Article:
In August of 2022, a telemarketer who refused to keep his webcam on whilst working was fired by Chetu, the US IT company he had worked for since 2019.
The employee was told to share his screen and leave his camera on whilst working. When he declined, the company fired him for ‘refusal to work’.
The employee had refused by saying ‘I don’t feel comfortable being monitored for nine hours a day by a camera. This is an invasion of my privacy and makes me feel uncomfortable. That is the reason why my camera is not on. You can already monitor all activities on my laptop, and I am sharing my screen’. However, Chetu argued that this was no different from an employee being observed in an office environment.
Chetu did not appear at the court hearing neither did they provide a statement.
In September, the European Court of Human Rights disagreed with the company and stated ‘Video surveillance of an employee in the workplace, be it covert or not, must be considered as a considerable intrusion into the employee’s private life’.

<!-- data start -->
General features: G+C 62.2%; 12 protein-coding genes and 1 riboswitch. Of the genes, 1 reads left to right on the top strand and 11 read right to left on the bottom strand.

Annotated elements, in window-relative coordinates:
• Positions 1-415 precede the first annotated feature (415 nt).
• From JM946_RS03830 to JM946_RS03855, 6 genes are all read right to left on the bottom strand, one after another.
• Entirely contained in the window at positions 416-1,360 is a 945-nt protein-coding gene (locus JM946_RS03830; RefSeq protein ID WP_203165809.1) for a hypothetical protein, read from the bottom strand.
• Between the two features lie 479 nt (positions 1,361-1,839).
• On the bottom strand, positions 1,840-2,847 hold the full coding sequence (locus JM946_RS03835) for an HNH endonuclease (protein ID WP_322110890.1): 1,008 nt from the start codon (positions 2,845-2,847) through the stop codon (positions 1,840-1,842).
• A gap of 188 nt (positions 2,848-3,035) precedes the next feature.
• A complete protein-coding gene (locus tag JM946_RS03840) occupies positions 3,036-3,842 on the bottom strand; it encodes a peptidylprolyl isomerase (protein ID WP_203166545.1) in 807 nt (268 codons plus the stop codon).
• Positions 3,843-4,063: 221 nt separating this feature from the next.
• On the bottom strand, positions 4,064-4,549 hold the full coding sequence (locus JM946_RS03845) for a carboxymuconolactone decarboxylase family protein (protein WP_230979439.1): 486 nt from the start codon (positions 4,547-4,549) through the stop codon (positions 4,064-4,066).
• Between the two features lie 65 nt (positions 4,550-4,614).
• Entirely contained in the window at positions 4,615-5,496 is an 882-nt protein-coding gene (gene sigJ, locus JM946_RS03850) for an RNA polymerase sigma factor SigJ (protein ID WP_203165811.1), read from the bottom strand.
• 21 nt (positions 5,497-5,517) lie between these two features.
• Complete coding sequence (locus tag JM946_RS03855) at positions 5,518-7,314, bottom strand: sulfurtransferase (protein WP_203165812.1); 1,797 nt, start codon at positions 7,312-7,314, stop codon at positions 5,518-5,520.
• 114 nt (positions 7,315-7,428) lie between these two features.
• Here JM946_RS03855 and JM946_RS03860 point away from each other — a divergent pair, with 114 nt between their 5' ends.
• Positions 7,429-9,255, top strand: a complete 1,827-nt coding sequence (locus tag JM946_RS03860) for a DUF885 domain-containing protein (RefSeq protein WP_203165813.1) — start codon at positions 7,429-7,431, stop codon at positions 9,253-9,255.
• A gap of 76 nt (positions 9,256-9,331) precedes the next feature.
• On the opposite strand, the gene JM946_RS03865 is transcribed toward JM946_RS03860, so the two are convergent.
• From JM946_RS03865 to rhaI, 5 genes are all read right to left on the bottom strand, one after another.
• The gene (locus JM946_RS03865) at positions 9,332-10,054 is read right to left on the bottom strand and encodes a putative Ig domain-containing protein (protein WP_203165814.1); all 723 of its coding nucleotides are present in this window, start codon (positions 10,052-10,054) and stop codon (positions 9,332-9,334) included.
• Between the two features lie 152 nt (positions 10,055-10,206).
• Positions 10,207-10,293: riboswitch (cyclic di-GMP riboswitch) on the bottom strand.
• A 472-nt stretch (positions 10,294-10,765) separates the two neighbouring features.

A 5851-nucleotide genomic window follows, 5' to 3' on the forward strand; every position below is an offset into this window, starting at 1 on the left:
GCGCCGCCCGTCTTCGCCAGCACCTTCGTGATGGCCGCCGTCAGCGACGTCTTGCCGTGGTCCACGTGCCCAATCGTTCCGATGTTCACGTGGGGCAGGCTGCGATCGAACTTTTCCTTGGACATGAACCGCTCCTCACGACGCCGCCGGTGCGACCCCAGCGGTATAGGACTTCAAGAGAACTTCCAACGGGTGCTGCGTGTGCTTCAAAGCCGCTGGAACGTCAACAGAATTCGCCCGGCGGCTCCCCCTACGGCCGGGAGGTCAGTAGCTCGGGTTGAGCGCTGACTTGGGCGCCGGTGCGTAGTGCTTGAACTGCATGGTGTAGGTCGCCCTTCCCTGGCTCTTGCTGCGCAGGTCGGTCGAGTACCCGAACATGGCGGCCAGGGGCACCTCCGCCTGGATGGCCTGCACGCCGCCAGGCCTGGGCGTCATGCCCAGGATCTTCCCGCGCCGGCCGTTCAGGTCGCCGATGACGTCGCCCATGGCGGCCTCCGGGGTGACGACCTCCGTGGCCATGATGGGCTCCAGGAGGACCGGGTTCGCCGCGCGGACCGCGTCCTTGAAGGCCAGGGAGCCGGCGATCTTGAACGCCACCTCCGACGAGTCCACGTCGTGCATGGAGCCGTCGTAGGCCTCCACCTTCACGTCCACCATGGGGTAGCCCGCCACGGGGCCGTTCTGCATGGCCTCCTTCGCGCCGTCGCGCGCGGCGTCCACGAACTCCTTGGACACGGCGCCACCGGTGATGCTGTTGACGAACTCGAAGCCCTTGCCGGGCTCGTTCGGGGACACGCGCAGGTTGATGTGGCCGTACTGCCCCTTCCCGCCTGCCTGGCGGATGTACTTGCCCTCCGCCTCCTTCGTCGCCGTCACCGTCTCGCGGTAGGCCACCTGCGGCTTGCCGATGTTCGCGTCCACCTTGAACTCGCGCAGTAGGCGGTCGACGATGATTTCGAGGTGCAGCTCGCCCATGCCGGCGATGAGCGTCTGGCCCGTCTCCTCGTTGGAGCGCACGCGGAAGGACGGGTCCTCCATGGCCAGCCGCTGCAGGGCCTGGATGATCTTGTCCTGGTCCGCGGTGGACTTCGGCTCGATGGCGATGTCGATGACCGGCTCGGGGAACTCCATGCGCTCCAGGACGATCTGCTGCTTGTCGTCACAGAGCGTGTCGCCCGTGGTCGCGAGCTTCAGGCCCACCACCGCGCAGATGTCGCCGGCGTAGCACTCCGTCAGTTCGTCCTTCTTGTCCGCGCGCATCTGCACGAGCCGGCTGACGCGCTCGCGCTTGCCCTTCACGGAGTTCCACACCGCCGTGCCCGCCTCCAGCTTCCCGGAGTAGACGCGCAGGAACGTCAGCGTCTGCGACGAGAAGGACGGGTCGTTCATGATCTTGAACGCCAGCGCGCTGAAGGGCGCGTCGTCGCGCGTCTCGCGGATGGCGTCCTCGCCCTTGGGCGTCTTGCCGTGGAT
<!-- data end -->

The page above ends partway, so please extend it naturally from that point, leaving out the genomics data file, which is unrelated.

There was no sufficient justification for the monitoring by Chetu, and therefore the employee’s privacy rights had been violated.
Surveillance in the workplace is increasingly becoming an area of contention between companies wishing to keep tabs on their employees. The pandemic has seen a rise on companies implementing various methods of surveillance but this recent case has highlighted how worker’s rights need to be considered carefully to ensure privacy is not unduly infringed.
Experiencing unjust treatment at work can be overwhelming. At Aston Bond, we act in all areas of employment law such as unfair, wrongful, and constructive dismissals and discrimination claims.
We work with you to understand the issues at the core of your grievance. Our experienced team ensure your matters are dealt with quickly and amicably where possible. We offer realistic solutions to suit you.
For more information, please contact Ilinca Mardarescu (Head of Employment)